PWE: Was there someone who was critical to your success, an advisor or mentor?

Kishen: Over the course of the project, we have had a ton of support from within Penn. Our Senior Design professor, Graham Wabiszewski, encouraged us to tackling cooling even though it was obviously a huge undertaking for a senior project. He really emphasized impact in project selection, which helped us get to this project. We also had a number of technical advisors, including our project advisor, MEAM professor Paulo Arratia. They were great for bouncing ideas off and helped us determine which technologies could really address the global cooling challenge. Beyond that, we’ve relied on each other a lot, and we are proud that we were able to independently carry this project to fruition.

PWE: What are your plans with the prize money?

Kishen: This prize money will be hugely impactful for Aerate’s continued development. We already had plans to build the next iteration of our prototype in the next several months, but we were not sure how to fund it. Now that we have the funding, we will be continuing our prototyping to optimize our system further. From a business development perspective, we are continuing our IP efforts, and starting to refine the user experience with a design firm.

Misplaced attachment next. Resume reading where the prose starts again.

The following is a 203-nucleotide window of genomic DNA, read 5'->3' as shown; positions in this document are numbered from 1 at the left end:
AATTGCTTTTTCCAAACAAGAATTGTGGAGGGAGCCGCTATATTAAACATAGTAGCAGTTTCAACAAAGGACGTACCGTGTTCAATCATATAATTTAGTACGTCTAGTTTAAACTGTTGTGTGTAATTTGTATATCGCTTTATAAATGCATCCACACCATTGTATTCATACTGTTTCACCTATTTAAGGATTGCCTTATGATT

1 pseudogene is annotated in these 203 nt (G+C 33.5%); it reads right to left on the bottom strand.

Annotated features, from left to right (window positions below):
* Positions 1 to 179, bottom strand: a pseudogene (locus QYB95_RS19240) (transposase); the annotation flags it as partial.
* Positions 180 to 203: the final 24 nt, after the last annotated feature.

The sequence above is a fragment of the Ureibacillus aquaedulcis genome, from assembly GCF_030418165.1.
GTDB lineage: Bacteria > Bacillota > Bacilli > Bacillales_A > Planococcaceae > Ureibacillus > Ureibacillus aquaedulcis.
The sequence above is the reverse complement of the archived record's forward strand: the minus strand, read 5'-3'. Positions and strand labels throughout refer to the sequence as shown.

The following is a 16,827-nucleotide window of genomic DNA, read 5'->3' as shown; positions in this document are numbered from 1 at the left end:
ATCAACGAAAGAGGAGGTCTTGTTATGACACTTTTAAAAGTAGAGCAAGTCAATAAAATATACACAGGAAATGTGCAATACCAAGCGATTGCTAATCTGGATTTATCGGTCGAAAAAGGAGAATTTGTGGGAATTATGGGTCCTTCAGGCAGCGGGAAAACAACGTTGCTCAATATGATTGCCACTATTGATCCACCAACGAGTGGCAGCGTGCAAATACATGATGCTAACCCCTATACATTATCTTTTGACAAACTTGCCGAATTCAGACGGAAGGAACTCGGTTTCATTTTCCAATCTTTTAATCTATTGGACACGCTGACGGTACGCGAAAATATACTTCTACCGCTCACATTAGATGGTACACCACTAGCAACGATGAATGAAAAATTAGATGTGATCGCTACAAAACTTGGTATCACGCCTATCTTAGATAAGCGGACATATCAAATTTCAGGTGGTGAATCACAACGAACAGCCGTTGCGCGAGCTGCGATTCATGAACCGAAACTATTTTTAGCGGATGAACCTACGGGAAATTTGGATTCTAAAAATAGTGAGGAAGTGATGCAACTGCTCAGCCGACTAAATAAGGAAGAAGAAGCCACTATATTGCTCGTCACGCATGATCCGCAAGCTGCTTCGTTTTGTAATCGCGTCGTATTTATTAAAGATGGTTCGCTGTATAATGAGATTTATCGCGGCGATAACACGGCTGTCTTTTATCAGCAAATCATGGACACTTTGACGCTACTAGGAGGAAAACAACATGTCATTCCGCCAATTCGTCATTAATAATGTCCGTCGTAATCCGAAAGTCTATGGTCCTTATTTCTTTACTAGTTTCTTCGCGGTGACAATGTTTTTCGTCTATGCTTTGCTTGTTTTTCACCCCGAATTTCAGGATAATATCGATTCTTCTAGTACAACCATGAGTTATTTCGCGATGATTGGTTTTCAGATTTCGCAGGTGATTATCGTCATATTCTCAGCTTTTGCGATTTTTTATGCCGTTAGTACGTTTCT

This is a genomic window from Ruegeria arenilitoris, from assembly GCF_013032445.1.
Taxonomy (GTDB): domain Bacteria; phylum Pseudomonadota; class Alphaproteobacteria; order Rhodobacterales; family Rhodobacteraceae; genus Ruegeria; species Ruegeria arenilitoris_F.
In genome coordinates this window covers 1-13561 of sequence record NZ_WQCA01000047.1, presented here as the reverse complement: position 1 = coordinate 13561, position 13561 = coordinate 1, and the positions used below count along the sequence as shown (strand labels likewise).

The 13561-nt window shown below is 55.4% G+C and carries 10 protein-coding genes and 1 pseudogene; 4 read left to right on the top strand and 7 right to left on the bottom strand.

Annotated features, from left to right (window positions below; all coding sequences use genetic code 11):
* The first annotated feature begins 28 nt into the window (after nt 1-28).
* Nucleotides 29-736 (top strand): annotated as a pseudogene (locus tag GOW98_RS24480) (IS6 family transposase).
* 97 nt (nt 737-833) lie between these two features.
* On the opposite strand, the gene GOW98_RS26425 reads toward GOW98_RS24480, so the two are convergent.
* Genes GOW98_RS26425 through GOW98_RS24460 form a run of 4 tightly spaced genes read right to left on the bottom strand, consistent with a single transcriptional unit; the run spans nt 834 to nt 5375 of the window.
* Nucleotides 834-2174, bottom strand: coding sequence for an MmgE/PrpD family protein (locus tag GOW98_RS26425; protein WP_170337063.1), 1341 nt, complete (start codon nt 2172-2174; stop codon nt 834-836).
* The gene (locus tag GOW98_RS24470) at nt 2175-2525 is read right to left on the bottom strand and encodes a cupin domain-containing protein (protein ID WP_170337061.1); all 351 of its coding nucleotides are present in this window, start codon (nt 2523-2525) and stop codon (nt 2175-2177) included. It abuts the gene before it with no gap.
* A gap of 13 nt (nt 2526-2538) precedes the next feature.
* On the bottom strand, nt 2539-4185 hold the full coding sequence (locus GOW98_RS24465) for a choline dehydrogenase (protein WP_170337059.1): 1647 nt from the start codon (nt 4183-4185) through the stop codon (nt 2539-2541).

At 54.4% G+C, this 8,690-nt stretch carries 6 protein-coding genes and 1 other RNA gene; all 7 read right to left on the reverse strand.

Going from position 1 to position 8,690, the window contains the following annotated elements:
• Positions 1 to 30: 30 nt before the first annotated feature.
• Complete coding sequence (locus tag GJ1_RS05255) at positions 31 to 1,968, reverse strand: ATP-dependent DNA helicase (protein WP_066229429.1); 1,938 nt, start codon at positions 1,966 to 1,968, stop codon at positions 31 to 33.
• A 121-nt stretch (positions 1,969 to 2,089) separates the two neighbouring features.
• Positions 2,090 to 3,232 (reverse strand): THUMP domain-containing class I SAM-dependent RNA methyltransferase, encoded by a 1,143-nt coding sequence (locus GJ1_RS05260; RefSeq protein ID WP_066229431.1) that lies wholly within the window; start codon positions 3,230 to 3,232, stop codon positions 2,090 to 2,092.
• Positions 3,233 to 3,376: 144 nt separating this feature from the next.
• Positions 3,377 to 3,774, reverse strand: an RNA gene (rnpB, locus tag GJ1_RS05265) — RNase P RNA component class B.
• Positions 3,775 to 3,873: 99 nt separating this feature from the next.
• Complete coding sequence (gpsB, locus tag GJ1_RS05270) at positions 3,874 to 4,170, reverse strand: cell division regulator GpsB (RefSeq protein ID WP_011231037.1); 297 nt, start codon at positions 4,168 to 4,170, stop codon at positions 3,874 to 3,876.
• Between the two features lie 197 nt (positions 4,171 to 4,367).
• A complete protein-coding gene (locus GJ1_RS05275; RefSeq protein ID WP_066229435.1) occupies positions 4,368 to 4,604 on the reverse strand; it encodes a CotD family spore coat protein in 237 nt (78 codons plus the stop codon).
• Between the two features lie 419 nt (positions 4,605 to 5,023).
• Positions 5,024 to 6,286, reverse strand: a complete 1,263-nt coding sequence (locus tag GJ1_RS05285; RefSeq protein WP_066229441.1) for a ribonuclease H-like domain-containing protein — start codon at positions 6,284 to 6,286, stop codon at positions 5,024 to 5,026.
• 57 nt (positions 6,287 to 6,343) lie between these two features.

PWE: What are Aerate’s plans for the future?

Sendel: When we set out on this as a class project at the beginning of the year, it would have been hard to imagine we’d get this far. In the short term, we plan to continue our product development, as I mentioned, and also apply to the Global Cooling Prize with our technology. This competition is an ongoing multi-million dollar competition to design a better air conditioner for the Indian market. Regardless of the results of that competition, we will be looking to raise more funding and would like to add a couple of team members, specifically a chemical engineer or materials scientist to help out with the product and an Indian market business development expert. Our goal is to have a product in the market by the end of 2021. We are just excited to see where this takes us.